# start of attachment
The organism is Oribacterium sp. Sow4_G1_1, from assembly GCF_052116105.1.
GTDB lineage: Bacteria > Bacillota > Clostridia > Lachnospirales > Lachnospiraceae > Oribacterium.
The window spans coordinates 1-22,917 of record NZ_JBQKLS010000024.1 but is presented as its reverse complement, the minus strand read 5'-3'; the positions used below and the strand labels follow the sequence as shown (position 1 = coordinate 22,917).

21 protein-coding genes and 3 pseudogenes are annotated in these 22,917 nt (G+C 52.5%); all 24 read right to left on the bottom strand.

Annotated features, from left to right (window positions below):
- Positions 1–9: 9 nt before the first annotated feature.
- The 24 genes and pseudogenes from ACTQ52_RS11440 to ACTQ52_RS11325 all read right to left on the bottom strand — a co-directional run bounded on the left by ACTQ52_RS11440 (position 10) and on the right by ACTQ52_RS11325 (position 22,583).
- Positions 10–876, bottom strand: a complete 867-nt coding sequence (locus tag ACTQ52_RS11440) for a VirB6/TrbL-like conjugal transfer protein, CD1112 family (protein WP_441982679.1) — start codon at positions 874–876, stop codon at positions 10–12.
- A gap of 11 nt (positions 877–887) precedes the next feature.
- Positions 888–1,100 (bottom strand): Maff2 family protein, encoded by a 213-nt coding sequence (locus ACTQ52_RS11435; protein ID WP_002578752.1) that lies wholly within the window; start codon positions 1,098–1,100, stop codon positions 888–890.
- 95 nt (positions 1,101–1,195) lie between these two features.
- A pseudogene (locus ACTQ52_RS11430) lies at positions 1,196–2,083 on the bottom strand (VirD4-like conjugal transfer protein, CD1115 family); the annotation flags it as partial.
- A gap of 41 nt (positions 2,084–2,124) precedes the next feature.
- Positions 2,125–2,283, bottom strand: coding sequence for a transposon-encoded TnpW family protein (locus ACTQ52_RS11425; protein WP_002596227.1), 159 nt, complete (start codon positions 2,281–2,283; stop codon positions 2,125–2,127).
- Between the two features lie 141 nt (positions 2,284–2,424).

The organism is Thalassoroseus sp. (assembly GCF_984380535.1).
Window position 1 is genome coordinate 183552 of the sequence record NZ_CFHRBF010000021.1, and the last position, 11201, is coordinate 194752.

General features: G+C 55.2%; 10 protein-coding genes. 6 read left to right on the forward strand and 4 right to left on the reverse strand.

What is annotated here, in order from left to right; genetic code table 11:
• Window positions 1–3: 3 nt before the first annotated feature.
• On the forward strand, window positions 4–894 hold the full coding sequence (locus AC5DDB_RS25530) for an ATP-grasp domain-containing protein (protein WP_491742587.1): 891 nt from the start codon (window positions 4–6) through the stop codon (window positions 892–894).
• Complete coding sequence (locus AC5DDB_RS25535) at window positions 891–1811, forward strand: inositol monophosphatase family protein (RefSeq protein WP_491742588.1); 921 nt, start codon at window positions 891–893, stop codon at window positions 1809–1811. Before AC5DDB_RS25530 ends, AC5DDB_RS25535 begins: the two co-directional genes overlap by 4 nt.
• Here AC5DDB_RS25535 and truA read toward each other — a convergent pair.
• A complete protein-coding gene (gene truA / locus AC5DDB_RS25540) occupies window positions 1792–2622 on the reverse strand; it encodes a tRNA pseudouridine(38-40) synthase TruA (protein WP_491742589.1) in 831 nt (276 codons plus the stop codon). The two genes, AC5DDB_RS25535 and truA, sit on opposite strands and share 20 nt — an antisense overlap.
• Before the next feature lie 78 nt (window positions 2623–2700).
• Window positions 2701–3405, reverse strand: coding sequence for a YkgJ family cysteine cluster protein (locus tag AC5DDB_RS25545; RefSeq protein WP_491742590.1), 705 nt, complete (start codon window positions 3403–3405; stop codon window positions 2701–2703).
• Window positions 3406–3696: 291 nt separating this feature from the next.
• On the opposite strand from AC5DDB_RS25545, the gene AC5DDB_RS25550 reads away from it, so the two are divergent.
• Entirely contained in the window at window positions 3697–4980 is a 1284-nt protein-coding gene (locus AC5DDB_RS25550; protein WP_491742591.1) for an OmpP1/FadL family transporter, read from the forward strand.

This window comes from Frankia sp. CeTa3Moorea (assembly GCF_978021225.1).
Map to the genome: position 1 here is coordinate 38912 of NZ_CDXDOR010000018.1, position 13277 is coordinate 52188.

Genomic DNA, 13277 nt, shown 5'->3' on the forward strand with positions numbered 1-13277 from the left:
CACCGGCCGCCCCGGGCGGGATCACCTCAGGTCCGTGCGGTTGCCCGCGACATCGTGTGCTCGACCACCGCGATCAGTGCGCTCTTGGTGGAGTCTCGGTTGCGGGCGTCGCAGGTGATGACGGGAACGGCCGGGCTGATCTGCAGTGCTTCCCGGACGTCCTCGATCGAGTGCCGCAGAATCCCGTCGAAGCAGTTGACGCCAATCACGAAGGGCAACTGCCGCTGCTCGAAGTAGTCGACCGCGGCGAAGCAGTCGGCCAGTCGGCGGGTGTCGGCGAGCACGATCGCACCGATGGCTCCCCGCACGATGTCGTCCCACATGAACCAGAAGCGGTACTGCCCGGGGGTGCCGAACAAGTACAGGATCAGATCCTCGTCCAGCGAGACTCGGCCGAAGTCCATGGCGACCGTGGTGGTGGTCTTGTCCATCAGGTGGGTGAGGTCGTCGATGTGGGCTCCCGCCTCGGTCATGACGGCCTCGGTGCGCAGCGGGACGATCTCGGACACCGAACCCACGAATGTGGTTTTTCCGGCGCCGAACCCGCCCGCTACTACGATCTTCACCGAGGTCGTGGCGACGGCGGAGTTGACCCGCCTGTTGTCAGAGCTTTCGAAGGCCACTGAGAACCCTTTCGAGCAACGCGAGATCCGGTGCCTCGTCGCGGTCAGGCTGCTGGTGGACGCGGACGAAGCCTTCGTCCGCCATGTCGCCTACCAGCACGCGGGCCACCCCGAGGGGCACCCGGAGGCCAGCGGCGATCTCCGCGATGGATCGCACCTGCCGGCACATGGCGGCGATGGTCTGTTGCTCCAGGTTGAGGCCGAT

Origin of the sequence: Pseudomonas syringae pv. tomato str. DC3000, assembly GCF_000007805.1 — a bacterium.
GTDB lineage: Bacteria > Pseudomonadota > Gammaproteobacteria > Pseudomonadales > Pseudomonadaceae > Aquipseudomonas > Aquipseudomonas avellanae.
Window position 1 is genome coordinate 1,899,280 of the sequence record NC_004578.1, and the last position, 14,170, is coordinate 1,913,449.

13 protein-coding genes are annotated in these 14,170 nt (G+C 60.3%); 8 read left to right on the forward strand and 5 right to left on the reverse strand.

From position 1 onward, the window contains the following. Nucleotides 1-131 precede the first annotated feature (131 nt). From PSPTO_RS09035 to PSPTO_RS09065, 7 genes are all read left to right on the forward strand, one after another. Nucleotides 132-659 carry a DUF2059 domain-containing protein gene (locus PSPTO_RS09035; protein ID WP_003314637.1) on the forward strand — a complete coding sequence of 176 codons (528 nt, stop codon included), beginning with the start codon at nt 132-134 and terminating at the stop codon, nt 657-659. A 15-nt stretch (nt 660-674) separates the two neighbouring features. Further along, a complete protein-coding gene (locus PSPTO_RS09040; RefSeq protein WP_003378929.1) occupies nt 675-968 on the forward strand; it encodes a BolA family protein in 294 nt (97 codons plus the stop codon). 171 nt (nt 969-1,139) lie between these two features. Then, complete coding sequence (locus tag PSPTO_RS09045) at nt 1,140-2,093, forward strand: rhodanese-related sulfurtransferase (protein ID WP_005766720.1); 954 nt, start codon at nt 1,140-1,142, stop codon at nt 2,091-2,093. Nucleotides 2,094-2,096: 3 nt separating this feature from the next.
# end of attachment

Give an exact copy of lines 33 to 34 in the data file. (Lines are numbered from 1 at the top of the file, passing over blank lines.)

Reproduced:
CACCGGCCGCCCCGGGCGGGATCACCTCAGGTCCGTGCGGTTGCCCGCGACATCGTGTGCTCGACCACCGCGATCAGTGCGCTCTTGGTGGAGTCTCGGTTGCGGGCGTCGCAGGTGATGACGGGAACGGCCGGGCTGATCTGCAGTGCTTCCCGGACGTCCTCGATCGAGTGCCGCAGAATCCCGTCGAAGCAGTTGACGCCAATCACGAAGGGCAACTGCCGCTGCTCGAAGTAGTCGACCGCGGCGAAGCAGTCGGCCAGTCGGCGGGTGTCGGCGAGCACGATCGCACCGATGGCTCCCCGCACGATGTCGTCCCACATGAACCAGAAGCGGTACTGCCCGGGGGTGCCGAACAAGTACAGGATCAGATCCTCGTCCAGCGAGACTCGGCCGAAGTCCATGGCGACCGTGGTGGTGGTCTTGTCCATCAGGTGGGTGAGGTCGTCGATGTGGGCTCCCGCCTCGGTCATGACGGCCTCGGTGCGCAGCGGGACGATCTCGGACACCGAACCCACGAATGTGGTTTTTCCGGCGCCGAACCCGCCCGCTACTACGATCTTCACCGAGGTCGTGGCGACGGCGGAGTTGACCCGCCTGTTGTCAGAGCTTTCGAAGGCCACTGAGAACCCTTTCGAGCAACGCGAGATCCGGTGCCTCGTCGCGGTCAGGCTGCTGGTGGACGCGGACGAAGCCTTCGTCCGCCATGTCGCCTACCAGCACGCGGGCCACCCCGAGGGGCACCCGGAGGCCAGCGGCGATCTCCGCGATGGATCGCACCTGCCGGCACATGGCGGCGATGGTCTGTTGCTCCAGGTTGAGGCCGAT

Origin of the sequence: Pseudomonas syringae pv. tomato str. DC3000, assembly GCF_000007805.1 — a bacterium.